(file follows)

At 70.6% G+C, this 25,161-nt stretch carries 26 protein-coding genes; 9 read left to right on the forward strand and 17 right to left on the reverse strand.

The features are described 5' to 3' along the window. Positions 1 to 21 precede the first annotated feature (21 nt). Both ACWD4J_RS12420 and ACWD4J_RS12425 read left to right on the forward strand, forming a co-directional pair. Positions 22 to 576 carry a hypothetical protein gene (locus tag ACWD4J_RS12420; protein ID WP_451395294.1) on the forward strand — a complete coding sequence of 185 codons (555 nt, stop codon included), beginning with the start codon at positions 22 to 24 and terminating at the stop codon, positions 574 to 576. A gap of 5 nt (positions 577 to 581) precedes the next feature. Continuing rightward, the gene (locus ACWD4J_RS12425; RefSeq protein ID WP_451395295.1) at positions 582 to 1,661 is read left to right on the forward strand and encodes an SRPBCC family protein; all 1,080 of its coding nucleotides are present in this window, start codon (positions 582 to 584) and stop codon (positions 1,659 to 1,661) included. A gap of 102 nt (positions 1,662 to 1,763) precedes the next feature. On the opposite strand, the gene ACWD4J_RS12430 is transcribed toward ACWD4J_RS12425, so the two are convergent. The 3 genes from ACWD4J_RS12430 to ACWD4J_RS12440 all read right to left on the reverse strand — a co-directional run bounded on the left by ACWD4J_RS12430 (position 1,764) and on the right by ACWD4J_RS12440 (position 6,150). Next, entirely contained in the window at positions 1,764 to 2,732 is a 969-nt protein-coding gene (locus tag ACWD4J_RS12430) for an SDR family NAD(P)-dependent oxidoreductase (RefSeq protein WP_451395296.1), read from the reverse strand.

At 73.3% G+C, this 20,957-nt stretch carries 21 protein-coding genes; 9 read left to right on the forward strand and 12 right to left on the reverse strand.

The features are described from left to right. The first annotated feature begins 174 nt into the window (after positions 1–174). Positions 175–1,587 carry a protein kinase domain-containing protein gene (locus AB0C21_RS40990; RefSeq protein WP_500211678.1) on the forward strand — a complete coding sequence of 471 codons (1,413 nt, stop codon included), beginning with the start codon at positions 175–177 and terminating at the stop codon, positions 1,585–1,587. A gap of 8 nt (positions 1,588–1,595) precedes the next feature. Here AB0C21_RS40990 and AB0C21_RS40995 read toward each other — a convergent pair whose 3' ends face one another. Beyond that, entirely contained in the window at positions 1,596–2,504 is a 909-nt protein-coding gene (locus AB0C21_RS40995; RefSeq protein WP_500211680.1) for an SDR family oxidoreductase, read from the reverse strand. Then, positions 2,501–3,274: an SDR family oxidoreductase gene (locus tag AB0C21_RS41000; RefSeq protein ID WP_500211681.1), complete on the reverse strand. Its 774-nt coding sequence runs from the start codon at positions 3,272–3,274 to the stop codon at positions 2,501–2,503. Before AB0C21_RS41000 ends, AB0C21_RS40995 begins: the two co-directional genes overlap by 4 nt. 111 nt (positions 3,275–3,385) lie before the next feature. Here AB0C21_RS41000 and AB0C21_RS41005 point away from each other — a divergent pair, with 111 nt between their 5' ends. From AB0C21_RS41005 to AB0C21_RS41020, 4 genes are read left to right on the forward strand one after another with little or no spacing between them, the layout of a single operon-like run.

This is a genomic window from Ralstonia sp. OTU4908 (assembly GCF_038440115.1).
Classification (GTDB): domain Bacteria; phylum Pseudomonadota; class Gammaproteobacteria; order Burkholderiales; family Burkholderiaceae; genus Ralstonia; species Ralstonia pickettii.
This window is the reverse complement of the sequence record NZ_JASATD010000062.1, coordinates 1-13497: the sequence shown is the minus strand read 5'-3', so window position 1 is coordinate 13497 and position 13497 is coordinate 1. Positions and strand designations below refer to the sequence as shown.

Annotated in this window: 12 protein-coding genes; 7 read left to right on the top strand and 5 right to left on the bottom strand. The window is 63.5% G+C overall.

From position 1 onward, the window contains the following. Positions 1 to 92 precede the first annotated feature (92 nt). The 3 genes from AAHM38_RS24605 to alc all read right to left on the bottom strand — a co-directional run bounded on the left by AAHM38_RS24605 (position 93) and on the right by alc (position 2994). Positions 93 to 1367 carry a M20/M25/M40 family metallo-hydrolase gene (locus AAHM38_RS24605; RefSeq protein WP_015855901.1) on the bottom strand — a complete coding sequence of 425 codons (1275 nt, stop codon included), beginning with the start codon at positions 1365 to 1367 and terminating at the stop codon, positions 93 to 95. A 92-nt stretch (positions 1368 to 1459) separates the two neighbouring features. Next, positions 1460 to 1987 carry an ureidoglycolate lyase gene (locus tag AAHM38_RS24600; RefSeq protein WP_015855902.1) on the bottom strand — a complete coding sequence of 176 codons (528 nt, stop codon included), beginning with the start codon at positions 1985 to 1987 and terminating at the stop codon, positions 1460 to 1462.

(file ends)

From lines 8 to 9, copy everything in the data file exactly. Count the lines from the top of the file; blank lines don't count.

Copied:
Annotated in this window: 12 protein-coding genes; 7 read left to right on the top strand and 5 right to left on the bottom strand. The window is 63.5% G+C overall.

From position 1 onward, the window contains the following. Positions 1 to 92 precede the first annotated feature (92 nt). The 3 genes from AAHM38_RS24605 to alc all read right to left on the bottom strand — a co-directional run bounded on the left by AAHM38_RS24605 (position 93) and on the right by alc (position 2994). Positions 93 to 1367 carry a M20/M25/M40 family metallo-hydrolase gene (locus AAHM38_RS24605; RefSeq protein WP_015855901.1) on the bottom strand — a complete coding sequence of 425 codons (1275 nt, stop codon included), beginning with the start codon at positions 1365 to 1367 and terminating at the stop codon, positions 93 to 95. A 92-nt stretch (positions 1368 to 1459) separates the two neighbouring features. Next, positions 1460 to 1987 carry an ureidoglycolate lyase gene (locus tag AAHM38_RS24600; RefSeq protein WP_015855902.1) on the bottom strand — a complete coding sequence of 176 codons (528 nt, stop codon included), beginning with the start codon at positions 1985 to 1987 and terminating at the stop codon, positions 1460 to 1462.